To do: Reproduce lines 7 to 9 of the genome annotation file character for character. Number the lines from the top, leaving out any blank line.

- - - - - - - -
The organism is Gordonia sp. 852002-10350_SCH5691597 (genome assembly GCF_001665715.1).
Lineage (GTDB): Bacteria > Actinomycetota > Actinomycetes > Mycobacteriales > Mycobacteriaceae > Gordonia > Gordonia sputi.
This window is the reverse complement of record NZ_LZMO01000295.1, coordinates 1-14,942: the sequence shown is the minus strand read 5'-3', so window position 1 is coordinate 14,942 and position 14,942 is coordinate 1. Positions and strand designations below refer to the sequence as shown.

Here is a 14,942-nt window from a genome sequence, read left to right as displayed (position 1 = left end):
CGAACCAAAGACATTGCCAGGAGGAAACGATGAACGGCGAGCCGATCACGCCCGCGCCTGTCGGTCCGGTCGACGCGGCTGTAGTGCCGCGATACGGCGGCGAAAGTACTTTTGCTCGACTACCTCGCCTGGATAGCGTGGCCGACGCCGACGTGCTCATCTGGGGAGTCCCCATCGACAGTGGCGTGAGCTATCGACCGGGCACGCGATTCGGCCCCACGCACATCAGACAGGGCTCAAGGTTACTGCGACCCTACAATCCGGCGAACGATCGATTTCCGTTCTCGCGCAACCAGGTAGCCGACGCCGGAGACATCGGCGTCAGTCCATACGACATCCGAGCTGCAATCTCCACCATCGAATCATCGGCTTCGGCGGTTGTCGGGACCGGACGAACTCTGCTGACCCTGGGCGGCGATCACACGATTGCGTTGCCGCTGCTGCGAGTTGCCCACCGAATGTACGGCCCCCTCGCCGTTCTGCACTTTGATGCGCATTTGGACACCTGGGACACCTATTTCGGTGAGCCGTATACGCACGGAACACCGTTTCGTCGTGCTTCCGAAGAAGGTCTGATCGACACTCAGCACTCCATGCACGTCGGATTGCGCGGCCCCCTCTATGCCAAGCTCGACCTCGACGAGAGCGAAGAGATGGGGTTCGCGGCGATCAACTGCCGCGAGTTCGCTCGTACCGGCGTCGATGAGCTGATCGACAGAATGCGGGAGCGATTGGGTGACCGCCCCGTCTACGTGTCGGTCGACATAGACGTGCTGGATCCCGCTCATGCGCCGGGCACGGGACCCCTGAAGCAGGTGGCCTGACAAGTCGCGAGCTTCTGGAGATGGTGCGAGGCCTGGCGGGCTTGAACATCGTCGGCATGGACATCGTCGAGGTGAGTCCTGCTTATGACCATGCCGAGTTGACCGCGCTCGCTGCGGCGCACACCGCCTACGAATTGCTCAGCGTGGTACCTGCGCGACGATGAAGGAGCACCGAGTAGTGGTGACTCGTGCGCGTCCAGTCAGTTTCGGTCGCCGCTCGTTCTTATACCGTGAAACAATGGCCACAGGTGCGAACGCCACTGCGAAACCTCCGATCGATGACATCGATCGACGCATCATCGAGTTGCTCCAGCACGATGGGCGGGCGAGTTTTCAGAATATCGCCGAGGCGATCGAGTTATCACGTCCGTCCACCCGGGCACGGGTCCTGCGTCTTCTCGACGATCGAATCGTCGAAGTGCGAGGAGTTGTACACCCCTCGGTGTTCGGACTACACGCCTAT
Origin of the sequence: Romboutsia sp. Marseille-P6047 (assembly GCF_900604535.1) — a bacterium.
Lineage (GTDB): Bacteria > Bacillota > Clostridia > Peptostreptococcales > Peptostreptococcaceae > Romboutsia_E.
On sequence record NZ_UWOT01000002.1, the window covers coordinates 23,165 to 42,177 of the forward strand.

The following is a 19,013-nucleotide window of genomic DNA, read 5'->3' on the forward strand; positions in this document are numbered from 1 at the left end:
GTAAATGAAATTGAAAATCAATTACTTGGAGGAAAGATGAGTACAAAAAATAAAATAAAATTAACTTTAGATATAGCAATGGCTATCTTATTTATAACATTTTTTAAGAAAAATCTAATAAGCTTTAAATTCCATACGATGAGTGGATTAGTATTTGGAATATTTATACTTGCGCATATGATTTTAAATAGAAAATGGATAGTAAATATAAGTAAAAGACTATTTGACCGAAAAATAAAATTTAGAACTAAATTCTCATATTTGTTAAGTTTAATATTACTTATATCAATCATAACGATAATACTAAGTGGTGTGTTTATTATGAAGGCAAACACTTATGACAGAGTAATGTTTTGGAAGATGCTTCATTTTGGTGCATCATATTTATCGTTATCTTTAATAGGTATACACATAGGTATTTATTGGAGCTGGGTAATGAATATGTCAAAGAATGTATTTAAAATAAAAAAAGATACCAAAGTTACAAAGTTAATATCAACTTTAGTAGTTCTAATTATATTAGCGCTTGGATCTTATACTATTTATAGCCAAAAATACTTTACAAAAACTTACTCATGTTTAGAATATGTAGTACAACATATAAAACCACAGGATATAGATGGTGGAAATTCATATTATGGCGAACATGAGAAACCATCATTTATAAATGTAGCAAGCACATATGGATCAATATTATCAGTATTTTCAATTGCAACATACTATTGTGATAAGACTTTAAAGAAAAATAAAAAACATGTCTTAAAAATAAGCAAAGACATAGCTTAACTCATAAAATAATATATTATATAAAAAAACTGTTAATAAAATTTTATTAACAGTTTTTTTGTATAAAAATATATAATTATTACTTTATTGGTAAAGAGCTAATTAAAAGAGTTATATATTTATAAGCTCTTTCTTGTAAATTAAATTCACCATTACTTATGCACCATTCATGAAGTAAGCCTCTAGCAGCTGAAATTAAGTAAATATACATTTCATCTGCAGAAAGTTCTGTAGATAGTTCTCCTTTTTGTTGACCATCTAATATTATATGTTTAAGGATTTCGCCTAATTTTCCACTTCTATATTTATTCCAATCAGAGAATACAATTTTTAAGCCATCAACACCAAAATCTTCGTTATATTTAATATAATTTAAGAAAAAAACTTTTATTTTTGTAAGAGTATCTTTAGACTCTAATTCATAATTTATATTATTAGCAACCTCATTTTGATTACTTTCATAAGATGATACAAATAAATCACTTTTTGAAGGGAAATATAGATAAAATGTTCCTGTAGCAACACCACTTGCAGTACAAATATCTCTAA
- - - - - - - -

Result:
Lineage (GTDB): Bacteria > Bacillota > Clostridia > Peptostreptococcales > Peptostreptococcaceae > Romboutsia_E.
On sequence record NZ_UWOT01000002.1, the window covers coordinates 23,165 to 42,177 of the forward strand.

The following is a 19,013-nucleotide window of genomic DNA, read 5'->3' on the forward strand; positions in this document are numbered from 1 at the left end: